Coffee ground fertilizer

If you’re looking to grow a healthy and thriving garden, then you’ll need to prepare the soil in your garden to give your plants the best start to life. Feeding your soil with organic compost is a great way of doing so. This is especially useful in your home where you may not want to use harsh chemicals in most store bought brands. Today we’ll look at creating one such type of fertilizer. Using old coffee grounds to create a homemade fertilizer!

Instead of throwing out those used ground after your morning coffee why not put them to work in your garden?

This idea isn’t new, and many experienced gardeners already use coffee grounds to create fertilizers and compost. In fact, it’s a very common item in a lot of composting tutorials.

So How Does It Work?

Adding coffee grounds to your soil is a fantastic and easy way to enrich it. Firstly, it helps to add nitrogen to the soil. Nitrogen is a key component in chlorophyll, which is used by the plants to create energy through photosynthesis. It’s also a key component in other proteins in the plant, so it will greatly benefit all parts the plant.

Adding coffee grounds to your soil also contributes to the organic material present in your soil. This  helps improve soil drainage, water retention, and soil aeration. These are all important aspects to growing healthy plants.

Furthermore, adding used or old coffee grounds allow microorganisms beneficial to plant life (such as earthworms) to grow and multiply. It’s also been shown to reduce certain pests like slugs or small insects. While the aroma itself doesn’t do much, the caffeine content has been shown to do so. The caffeine is said to negatively effect certain pests, so they avoid soil that contains it.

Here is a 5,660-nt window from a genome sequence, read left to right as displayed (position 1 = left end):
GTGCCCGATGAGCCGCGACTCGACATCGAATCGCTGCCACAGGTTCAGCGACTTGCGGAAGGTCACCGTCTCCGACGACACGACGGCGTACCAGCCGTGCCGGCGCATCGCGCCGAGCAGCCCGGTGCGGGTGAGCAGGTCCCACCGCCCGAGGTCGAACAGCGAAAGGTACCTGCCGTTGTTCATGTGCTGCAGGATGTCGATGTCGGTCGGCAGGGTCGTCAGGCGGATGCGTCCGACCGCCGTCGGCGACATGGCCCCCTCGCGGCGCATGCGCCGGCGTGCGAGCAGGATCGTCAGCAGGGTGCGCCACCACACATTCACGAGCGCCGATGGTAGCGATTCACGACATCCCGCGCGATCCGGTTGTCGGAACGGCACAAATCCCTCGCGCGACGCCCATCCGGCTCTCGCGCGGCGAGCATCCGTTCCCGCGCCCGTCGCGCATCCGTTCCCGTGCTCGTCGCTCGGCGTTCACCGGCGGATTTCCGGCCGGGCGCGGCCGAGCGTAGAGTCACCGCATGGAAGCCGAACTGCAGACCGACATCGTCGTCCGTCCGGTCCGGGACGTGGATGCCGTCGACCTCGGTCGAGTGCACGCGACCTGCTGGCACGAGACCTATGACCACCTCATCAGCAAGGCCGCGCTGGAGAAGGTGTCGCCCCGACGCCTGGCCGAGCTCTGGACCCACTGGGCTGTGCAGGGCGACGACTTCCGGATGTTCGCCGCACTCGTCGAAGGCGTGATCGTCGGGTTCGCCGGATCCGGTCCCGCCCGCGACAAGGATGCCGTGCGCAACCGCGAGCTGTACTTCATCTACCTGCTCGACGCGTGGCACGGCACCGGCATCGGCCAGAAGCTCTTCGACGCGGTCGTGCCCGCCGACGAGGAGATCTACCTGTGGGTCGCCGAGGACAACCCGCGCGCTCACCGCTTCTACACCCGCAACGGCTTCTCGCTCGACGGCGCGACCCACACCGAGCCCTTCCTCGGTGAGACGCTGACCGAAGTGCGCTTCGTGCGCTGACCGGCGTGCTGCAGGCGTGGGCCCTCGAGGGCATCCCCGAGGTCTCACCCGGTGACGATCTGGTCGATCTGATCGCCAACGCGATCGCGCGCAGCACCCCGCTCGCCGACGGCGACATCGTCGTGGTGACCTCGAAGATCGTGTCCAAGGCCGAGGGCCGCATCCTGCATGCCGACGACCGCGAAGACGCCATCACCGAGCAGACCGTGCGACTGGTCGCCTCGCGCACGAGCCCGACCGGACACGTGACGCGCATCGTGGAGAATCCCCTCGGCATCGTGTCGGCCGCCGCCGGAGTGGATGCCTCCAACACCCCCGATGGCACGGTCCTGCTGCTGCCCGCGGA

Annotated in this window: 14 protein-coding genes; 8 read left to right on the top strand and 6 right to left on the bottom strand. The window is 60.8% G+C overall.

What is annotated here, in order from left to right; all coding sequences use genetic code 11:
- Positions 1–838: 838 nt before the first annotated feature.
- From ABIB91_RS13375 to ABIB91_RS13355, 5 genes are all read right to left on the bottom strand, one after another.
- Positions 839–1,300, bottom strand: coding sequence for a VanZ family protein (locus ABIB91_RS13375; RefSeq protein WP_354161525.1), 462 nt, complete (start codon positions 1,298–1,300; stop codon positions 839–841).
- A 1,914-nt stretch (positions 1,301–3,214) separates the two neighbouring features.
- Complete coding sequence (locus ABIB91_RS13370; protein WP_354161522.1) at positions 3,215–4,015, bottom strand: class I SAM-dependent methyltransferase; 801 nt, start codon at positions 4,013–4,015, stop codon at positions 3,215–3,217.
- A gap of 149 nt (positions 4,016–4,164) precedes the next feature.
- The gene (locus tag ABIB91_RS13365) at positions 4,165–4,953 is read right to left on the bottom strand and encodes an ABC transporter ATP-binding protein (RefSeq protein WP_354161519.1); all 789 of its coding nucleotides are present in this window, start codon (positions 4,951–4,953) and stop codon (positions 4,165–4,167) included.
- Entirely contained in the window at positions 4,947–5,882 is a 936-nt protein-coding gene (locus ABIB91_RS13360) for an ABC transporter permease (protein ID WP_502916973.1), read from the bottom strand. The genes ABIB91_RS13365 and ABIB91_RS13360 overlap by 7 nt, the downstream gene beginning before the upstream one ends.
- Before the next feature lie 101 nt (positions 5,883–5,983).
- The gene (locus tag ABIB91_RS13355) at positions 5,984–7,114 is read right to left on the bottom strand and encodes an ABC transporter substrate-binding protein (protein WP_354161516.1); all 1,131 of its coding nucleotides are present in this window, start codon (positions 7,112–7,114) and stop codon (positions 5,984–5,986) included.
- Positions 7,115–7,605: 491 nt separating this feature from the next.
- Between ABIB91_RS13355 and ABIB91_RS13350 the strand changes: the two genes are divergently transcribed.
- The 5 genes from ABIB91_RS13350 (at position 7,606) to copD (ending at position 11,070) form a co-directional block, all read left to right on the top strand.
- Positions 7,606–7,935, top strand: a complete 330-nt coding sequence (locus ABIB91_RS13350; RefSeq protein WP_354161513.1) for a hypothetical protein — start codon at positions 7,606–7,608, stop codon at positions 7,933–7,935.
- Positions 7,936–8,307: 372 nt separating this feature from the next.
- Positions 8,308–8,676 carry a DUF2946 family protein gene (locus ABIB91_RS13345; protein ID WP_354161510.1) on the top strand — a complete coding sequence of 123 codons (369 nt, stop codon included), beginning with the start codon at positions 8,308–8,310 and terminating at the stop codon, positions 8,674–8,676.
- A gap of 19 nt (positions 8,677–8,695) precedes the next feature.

What’s the Best Way to use Coffee Grounds?

It has been found that coffee grounds, irrespective of whether they’re used or fresh grounds, add to the nutrition of any organic compost.  You can add fresh coffee beans, but many gardeners prefer used ones. This also has the added benefit of re-using what would otherwise be trash.

Unwashed and unused coffee grounds lower the PH levels (and by that I mean raise the acid level in your soil), thus creating just-the-right environment for acid-loving plants to flourish. Alternatively, used or old coffee grounds are neutral in nature. They therefore have a PH level that does not affect or contribute to the existing acid levels of your soil. Your best bet is to determine the type of plant (acid-loving or not) before you decide to feed it with the variety of grounds (old or unused coffee grounds).

Why Coffee Grounds Make a Good Fertilizer

Getting Started- Ways to use Coffee Grounds in your Fertilizer

There are typically two ways to use the coffee grounds, alone or in a compost.

If you’re already creating compost, coffee grounds are an excellent addition to it. Simple add your coffee grounds to your compost heap, and proceed as usual. Keep in mind that coffee grounds are considered “green” composting material. Make sure you balance this out with an appropriate amount of  “brown” composting material for optimal results.

If you’re not composting, coffee grounds can still be used on their own. Simple sprinkle them onto the soil of your plan. Then, gently work some of the grounds deeper into the soil to really enrich the soil. It’s a simple as that. Doing this is all it takes to add some serious nutrition to your plants soil.

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